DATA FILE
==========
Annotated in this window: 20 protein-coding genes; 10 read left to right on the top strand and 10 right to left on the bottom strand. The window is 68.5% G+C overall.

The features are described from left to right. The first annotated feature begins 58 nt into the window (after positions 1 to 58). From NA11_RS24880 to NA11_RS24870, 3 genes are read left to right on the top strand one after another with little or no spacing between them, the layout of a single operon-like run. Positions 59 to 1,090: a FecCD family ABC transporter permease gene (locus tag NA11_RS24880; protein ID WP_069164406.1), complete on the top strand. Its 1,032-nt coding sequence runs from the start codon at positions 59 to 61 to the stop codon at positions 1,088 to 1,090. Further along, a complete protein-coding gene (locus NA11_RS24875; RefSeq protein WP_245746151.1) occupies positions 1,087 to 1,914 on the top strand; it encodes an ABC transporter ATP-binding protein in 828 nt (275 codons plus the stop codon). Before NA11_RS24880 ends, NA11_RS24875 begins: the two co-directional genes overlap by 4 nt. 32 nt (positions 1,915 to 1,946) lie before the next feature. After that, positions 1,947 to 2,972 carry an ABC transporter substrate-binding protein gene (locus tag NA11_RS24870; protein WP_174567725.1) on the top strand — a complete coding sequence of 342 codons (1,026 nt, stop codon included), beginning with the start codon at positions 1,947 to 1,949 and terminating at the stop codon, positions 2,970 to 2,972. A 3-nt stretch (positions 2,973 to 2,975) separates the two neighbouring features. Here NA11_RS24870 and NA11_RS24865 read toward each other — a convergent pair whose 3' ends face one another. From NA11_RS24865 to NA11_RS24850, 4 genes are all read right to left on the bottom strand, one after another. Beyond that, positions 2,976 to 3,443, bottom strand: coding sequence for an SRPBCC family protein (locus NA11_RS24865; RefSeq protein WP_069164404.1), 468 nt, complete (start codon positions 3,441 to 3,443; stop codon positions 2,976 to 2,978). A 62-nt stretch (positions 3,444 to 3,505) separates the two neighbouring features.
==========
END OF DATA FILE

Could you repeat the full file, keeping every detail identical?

Annotated in this window: 20 protein-coding genes; 10 read left to right on the top strand and 10 right to left on the bottom strand. The window is 68.5% G+C overall.

The features are described from left to right. The first annotated feature begins 58 nt into the window (after positions 1 to 58). From NA11_RS24880 to NA11_RS24870, 3 genes are read left to right on the top strand one after another with little or no spacing between them, the layout of a single operon-like run. Positions 59 to 1,090: a FecCD family ABC transporter permease gene (locus tag NA11_RS24880; protein ID WP_069164406.1), complete on the top strand. Its 1,032-nt coding sequence runs from the start codon at positions 59 to 61 to the stop codon at positions 1,088 to 1,090. Further along, a complete protein-coding gene (locus NA11_RS24875; RefSeq protein WP_245746151.1) occupies positions 1,087 to 1,914 on the top strand; it encodes an ABC transporter ATP-binding protein in 828 nt (275 codons plus the stop codon). Before NA11_RS24880 ends, NA11_RS24875 begins: the two co-directional genes overlap by 4 nt. 32 nt (positions 1,915 to 1,946) lie before the next feature. After that, positions 1,947 to 2,972 carry an ABC transporter substrate-binding protein gene (locus tag NA11_RS24870; protein WP_174567725.1) on the top strand — a complete coding sequence of 342 codons (1,026 nt, stop codon included), beginning with the start codon at positions 1,947 to 1,949 and terminating at the stop codon, positions 2,970 to 2,972. A 3-nt stretch (positions 2,973 to 2,975) separates the two neighbouring features. Here NA11_RS24870 and NA11_RS24865 read toward each other — a convergent pair whose 3' ends face one another. From NA11_RS24865 to NA11_RS24850, 4 genes are all read right to left on the bottom strand, one after another. Beyond that, positions 2,976 to 3,443, bottom strand: coding sequence for an SRPBCC family protein (locus NA11_RS24865; RefSeq protein WP_069164404.1), 468 nt, complete (start codon positions 3,441 to 3,443; stop codon positions 2,976 to 2,978). A 62-nt stretch (positions 3,444 to 3,505) separates the two neighbouring features.